McIlroy says reduced schedule is a mental rather than physical precaution

McIlroy says reduced schedule is a mental rather than physical precaution

World No 1 Rory Mcilroy listens attentively during his press conference in Boston.

If you think Rory McIlroy is battling his own ego as well as Jordan Spieth, Jason Day and the other big names hot on his heels, think again.

As far as the world No 1 is concerned, the fact that he can't play the required number of events on the European Tour this season — something which required a special exemption from Chief Executive — has less to do with his ankle as such and everything to do with how "agitated" he now becomes when he has to play for more than three weeks in a row.

Forget that he dashed back to tour action for the US PGA after a lightning recovery from a total rupture of his left ATFL that has left him at risk of a career-threatening relapse, McIlroy is all about patience now, not holding on to his world No 1 ranking.

It's mental, not physical, he insisted on the eve of the Deutsche Bank Championship, where both Spieth and Day can finish the week as world No 1.

Asked if felt more "urgency" now to step up his game given that Spieth and Day have thrown down the gauntlet, McIlroy said: "No, not at all. I'm staying very patient.

"It hasn't been the summer I would have hoped for, obviously, coming back from an injury and not really being in the conversation in terms of trying to win the two majors in the summer, with limited playing opportunities.

"My first week back at the PGA a couple of weeks ago. I felt under the circumstances I did pretty well, to shoot 9-under par over four days. I didn't think that was going to be 11 shots back at the end of the week.

"No, there's no sense of urgency. I know that my game is in good shape. And if I can go out there and stay patient and just let things happen hopefully I can start to get in contention and have chances to win."

The European Tour is bending its rules over participation in the Race to Dubai Final Series by allowing McIlroy to tee it up even though he is not going to meet the 13-event minimum.

That decision was clearly made on the basis of the medical opinion of Dr Roger Hawkes, who said: “From the evidence presented to me... there is a risk of permanent instability of the ankle which could seriously affect both his golf swing - you need stability in the left ankle during the follow through – and for walking safely on uneven surfaces.

“Although he played again after a few weeks, he will need close attention for about a year. The suggestion of a reduced schedule and, wherever possible, avoiding back-to-back events is, in my opinion, sensible and important to allow adequate healing and reduce the chance of the complications mentioned which could clearly jeopardise his career.”

Two in a row? McIlroy doesn't want to play more than three in a row that because he gets "agitated" rather than sore in the ankles.

"Yeah, even in years that I haven't injured myself three is—three I feel is always my number, even though I've played four—I played four last year in the FedExCup and whatever. I think three is sort of my limit. I can play three.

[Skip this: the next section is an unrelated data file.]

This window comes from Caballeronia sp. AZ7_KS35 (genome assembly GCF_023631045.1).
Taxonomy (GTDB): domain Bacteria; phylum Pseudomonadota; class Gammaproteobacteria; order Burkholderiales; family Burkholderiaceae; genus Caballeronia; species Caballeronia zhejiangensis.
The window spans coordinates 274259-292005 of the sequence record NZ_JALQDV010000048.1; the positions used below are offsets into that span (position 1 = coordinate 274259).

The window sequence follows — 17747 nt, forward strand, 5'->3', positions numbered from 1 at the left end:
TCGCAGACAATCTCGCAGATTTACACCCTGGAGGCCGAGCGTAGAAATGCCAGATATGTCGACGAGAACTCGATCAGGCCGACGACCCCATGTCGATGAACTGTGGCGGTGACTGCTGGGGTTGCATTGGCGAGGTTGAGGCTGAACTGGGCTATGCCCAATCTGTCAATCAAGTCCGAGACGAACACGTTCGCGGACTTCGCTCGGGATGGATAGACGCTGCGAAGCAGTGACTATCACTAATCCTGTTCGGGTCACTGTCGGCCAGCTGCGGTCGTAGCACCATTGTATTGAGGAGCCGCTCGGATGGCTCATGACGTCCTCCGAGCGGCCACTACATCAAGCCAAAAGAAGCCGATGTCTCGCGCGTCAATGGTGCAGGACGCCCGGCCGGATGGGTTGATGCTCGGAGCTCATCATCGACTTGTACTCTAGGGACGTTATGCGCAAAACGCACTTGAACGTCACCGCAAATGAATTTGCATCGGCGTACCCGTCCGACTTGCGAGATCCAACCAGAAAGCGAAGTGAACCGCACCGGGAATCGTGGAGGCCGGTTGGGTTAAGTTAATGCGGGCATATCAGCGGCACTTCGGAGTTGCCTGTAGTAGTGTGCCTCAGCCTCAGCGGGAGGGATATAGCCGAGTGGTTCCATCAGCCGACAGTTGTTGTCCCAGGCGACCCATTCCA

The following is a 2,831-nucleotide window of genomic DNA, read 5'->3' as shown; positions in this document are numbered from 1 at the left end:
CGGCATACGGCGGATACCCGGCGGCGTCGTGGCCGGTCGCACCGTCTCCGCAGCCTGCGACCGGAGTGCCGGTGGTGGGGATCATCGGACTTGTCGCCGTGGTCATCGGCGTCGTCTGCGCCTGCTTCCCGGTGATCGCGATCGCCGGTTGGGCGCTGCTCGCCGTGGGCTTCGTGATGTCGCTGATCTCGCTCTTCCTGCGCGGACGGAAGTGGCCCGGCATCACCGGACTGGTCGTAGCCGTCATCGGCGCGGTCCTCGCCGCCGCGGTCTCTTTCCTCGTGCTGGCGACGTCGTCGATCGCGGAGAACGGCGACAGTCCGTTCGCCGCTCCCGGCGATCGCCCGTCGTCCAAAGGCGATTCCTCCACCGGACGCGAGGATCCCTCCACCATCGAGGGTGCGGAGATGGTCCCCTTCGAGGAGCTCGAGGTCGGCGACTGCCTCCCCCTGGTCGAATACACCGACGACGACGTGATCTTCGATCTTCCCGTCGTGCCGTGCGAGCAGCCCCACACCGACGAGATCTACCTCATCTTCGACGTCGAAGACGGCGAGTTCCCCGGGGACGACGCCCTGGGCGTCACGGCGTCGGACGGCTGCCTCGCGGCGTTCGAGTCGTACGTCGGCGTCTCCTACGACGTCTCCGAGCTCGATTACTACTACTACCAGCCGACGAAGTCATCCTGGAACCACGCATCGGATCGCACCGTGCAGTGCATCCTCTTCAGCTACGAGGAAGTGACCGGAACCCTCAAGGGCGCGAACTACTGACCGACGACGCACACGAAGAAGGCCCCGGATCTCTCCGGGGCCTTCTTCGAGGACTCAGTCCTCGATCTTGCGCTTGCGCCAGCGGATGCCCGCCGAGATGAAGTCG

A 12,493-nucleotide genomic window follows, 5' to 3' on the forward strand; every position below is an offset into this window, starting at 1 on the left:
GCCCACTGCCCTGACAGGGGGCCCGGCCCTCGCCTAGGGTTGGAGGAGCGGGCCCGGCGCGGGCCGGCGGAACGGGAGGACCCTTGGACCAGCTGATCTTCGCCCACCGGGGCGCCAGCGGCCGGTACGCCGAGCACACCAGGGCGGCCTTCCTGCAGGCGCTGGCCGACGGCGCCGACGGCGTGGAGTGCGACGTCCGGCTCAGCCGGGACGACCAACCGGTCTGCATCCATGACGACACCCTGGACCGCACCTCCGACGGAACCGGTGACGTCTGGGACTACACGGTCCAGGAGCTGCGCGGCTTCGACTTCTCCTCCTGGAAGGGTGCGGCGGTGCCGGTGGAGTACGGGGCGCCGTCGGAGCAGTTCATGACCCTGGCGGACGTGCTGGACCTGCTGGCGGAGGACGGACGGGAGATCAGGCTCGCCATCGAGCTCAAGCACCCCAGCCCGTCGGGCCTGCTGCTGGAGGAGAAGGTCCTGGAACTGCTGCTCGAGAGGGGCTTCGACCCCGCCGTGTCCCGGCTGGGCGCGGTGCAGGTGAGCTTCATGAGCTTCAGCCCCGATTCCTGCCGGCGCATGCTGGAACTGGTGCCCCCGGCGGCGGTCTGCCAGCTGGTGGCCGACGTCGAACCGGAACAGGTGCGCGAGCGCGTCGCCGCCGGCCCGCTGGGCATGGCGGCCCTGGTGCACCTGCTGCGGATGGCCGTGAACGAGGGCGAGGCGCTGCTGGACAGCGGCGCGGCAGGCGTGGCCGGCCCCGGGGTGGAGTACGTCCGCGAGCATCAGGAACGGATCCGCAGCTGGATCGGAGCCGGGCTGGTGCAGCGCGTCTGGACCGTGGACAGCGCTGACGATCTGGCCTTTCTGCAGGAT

"And obviously there's a physical element to it, but previously and going forward it's more a mental. Once you play three weeks in a row, I can feel myself just get a little bit agitated easier. So three weeks is my limit."

Clearly, McIlroy has targets to meet. Very precise targets. 

"I've got a good run of events coming up to put another couple of wins on the board before the end of the year," he said. "I feel like I'm playing well enough to do that.. .I had a goal this year to try to get my points average up to a certain level, and it wasn't about trying to stay No. 1 in the world. I knew if I played well this is the points that I can average week in and week out.

"I set myself that goal start of the year. I haven't quite got there. But I feel like with the tournaments I have left this year it's still quite attainable."

As for the new Big Three debate—McIlroy called it a "narrative" that was good for the media to "run with"—Spieth got the Holywood man's vote as the real world No 1 right now. Sort of.

"It's hard. If you went on the one year system in terms of the World Rankings, you've got to say Jordan. And then Jason, I would say. If you were to do it more on a short-term basis you'd have to say Jordan. They both have four wins, Jordan has won a couple of majors."

Day and Spieth, who were in the media centre before McIlroy, didn't pick themselves either.

"It's enjoyable," Spieth said of the Big Three narrative. "It was the Big One. And after the Masters, it was the Big Two. And Rickie won the PLAYERS, then it was the Big Three.

"The U.S. (Open) happened and it was the Big Two. And Jason won three out of four weeks, it's the Big Three. I just hope I stay in the "big" moment, whenever it changes next. I hope I'm the one staying in that space.

"And there's no doubt that, like I just said, Jason is the best golfer in the world right now, at the present moment, there's no doubt in my mind."

World No 3 Day didn't agree.

"Rory, is that right, in World Rankings, Rory right now. I can't say I'm the No. 1 player in the world right now, I just can't do it. There's two guys ahead of me that have played phenomenal golf over the last years. I've played good golf, but I really played fantastic golf currently, just in the last seven weeks. The rankings are the rankings, and I couldn't go and say, no, I'm the best player in the world right now."